We have had two strokes of luck. We can hear Starlark with relative regularity, and Dionus and I have found more gaps in the magic of this place. They all point in the same direction as if to a common point.

We have given Starlark the best instructions that we can and have tried to explain what we have learned. We have no idea what separates us from him, but the silence seems to bridge him more closely to us. He is terrified, and it only deepens my grief to hear it. Starlark has been a loyal friend to me for years, I cannot bear to hear such fear in his voice and be unable to do anything for him.

Quote-Entry-86 gaps

Bolton keeps bringing Starlark up to me quietly, as if to keep the matter private. Bolton doesn’t want me to let Starlark become like him. I keep trying to assure him I won’t, as if he ever would. It worries me that Bolton keeps talking like this, like he is dying. In a strange way his open concern for Starlark almost convinces me he must be.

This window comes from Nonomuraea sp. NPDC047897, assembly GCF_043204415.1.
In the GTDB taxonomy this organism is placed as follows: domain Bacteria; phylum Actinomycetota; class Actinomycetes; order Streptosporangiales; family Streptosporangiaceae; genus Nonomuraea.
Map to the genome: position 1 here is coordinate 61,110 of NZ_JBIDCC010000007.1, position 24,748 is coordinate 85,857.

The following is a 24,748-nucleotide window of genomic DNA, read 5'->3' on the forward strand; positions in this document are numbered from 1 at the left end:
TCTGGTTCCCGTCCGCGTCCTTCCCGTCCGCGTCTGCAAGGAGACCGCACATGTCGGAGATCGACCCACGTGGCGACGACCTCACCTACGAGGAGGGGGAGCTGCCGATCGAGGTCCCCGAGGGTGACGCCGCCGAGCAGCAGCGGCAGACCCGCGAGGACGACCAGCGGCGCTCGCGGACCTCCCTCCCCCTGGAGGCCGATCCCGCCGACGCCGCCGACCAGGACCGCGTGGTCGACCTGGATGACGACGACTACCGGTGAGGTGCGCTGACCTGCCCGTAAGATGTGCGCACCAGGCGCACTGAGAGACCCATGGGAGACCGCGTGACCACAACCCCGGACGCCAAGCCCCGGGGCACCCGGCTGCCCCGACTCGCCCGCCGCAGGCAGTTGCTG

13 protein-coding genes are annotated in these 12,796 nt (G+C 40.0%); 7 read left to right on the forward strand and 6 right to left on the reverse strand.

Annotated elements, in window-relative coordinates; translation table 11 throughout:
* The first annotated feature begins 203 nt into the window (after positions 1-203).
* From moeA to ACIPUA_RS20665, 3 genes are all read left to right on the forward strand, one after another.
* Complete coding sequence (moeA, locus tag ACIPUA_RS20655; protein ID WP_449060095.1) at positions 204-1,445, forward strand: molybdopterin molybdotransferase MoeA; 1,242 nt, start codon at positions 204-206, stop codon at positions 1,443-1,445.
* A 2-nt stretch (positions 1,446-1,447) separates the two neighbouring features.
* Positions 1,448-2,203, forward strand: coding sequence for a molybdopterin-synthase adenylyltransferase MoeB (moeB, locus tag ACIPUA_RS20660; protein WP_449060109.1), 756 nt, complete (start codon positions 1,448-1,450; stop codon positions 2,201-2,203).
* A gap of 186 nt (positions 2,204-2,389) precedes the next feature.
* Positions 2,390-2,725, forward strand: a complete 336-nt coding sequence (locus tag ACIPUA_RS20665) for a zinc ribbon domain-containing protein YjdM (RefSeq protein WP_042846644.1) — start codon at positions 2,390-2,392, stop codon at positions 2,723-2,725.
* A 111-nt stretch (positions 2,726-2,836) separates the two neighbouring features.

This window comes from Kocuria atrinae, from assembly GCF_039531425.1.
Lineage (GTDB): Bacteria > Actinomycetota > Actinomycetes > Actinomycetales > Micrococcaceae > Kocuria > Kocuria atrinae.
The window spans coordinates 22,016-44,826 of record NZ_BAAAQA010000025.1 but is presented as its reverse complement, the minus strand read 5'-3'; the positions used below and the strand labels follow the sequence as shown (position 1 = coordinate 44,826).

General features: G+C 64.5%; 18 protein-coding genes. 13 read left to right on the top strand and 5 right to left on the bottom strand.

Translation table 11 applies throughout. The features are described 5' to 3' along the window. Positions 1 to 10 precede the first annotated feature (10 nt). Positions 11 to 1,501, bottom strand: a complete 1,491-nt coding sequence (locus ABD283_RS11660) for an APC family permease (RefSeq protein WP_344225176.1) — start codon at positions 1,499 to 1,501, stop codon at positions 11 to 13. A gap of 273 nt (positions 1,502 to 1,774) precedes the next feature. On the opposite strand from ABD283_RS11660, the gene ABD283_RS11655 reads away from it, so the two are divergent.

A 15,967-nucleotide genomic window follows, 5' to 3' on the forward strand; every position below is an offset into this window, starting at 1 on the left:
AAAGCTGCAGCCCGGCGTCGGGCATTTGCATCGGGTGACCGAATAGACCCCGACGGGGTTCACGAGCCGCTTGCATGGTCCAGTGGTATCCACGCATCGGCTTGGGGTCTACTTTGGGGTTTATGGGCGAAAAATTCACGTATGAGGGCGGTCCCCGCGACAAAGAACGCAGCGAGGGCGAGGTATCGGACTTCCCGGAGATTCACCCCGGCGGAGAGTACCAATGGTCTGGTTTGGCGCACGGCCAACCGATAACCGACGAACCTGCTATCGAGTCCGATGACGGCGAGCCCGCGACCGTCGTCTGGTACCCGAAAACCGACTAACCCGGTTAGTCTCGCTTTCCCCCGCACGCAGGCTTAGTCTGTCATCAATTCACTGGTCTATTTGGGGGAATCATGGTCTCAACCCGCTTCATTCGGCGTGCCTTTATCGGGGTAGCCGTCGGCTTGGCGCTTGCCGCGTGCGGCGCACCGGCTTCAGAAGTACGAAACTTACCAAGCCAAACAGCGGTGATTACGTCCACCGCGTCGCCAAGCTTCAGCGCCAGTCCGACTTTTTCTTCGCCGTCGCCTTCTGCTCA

We are waiting for him to feel strong enough to move, and then we will carry out our plan. Each of the gaps grows narrower as we follow it along, leading us to believe that there is a seam in the fabric of our prison. If we can find it, we hope we can exploit it. We have no idea how we will do this, but my hope is that the symbols on Prestorn’s map hold the key.

Once we are out there are no guarantees we will know where we are. How far have we been moved from the path Kantoo had us on, and where does it meet up with the stones he insisted we follow across the Akari Grasslands?

Will the KoraKora be waiting for us on the other side? The Bangara?

More importantly, will Starlark be able to find his way out? He does not have a sense of the magic that surrounds him as Dionus and I do. He could be lost in here forever, trapped with the ghosts of the Nanten.

I had better do my best to guide him. I will write when next I can.

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